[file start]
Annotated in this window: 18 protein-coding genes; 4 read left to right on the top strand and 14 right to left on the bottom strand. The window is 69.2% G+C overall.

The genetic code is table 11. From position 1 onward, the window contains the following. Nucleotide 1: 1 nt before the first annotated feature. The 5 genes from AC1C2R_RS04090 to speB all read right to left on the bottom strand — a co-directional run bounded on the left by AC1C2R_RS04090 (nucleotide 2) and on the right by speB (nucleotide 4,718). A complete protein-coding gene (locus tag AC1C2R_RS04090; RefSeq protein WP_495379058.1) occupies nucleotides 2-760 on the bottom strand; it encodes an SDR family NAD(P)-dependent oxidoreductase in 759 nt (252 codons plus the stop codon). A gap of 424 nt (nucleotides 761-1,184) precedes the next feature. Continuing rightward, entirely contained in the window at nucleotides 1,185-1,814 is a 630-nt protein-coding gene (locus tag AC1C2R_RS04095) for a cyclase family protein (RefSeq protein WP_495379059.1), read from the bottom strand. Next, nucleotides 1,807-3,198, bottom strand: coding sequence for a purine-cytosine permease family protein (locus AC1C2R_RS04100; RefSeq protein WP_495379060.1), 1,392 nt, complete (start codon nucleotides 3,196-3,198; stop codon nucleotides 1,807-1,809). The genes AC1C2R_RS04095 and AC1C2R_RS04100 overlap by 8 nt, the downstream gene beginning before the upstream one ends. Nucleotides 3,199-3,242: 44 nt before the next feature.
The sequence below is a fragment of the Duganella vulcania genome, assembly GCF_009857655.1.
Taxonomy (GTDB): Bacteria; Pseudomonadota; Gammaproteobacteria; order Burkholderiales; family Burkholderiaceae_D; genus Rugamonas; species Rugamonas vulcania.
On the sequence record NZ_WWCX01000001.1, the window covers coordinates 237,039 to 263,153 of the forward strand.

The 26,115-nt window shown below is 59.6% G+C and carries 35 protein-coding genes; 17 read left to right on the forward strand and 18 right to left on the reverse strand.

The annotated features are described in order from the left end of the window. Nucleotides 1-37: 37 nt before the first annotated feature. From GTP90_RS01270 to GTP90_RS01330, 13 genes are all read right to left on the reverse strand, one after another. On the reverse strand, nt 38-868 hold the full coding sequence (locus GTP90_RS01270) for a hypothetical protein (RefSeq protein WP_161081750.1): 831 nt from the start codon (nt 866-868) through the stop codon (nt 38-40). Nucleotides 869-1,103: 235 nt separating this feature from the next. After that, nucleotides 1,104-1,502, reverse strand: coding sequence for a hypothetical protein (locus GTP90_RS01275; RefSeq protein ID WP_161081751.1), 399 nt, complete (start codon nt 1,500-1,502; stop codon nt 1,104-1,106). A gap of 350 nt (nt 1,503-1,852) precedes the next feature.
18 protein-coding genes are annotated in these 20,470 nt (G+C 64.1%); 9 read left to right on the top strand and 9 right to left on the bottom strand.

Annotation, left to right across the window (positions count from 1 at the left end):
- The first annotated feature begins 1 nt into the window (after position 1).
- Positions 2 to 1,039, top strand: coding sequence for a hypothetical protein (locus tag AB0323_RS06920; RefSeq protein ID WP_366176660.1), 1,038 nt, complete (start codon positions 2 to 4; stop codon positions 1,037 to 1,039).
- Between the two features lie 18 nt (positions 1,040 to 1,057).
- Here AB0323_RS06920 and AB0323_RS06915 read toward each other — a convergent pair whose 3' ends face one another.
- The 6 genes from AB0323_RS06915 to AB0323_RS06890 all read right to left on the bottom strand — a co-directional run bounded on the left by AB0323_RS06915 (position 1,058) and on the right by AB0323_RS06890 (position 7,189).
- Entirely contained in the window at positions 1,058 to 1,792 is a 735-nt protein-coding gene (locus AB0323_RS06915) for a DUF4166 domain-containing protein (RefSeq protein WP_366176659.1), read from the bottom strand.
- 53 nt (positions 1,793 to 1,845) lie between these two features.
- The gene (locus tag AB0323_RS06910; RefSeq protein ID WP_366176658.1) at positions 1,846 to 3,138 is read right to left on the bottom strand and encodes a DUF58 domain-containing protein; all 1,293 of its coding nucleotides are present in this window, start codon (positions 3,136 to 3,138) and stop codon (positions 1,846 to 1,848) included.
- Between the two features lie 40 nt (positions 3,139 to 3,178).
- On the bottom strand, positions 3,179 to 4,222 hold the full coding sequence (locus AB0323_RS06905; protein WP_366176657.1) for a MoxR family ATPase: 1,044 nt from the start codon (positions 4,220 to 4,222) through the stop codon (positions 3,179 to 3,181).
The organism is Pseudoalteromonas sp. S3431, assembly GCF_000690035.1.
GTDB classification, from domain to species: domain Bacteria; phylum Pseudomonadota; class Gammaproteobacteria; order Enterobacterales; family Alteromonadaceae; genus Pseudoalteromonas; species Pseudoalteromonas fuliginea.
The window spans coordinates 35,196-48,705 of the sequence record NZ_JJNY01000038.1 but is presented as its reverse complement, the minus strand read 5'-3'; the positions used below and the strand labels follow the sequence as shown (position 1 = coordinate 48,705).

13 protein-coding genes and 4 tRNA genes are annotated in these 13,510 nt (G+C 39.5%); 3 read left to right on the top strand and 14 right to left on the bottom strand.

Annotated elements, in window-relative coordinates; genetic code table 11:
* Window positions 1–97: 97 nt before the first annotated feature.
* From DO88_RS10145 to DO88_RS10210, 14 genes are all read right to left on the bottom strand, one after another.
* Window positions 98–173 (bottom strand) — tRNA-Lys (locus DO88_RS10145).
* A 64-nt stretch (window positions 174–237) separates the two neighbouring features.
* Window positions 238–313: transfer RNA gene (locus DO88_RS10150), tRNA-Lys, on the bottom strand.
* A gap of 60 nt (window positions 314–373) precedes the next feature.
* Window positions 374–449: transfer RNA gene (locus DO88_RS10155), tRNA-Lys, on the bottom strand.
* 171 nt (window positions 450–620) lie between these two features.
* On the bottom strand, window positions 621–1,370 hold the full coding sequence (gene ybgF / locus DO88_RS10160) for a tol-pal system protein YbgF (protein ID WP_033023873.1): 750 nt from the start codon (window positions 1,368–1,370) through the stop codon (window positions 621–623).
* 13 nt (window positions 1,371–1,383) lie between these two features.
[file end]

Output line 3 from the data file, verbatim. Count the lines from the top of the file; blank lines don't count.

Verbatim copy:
The sequence below is a fragment of the Duganella vulcania genome, assembly GCF_009857655.1.